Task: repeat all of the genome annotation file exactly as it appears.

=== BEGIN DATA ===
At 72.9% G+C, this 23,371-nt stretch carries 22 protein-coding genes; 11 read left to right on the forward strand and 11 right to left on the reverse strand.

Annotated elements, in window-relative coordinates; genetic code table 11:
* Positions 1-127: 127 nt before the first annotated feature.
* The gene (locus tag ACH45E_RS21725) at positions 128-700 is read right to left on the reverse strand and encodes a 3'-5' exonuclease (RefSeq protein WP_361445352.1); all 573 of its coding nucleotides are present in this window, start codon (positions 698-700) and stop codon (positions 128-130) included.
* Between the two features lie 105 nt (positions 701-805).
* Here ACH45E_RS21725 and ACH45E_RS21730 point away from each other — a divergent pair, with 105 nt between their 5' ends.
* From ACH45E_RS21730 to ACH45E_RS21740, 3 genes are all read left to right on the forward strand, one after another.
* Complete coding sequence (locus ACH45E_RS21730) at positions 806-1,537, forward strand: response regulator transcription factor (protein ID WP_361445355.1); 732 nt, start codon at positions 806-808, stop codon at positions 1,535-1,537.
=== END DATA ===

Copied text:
At 72.9% G+C, this 23,371-nt stretch carries 22 protein-coding genes; 11 read left to right on the forward strand and 11 right to left on the reverse strand.

Annotated elements, in window-relative coordinates; genetic code table 11:
* Positions 1-127: 127 nt before the first annotated feature.
* The gene (locus tag ACH45E_RS21725) at positions 128-700 is read right to left on the reverse strand and encodes a 3'-5' exonuclease (RefSeq protein WP_361445352.1); all 573 of its coding nucleotides are present in this window, start codon (positions 698-700) and stop codon (positions 128-130) included.
* Between the two features lie 105 nt (positions 701-805).
* Here ACH45E_RS21725 and ACH45E_RS21730 point away from each other — a divergent pair, with 105 nt between their 5' ends.
* From ACH45E_RS21730 to ACH45E_RS21740, 3 genes are all read left to right on the forward strand, one after another.
* Complete coding sequence (locus ACH45E_RS21730) at positions 806-1,537, forward strand: response regulator transcription factor (protein ID WP_361445355.1); 732 nt, start codon at positions 806-808, stop codon at positions 1,535-1,537.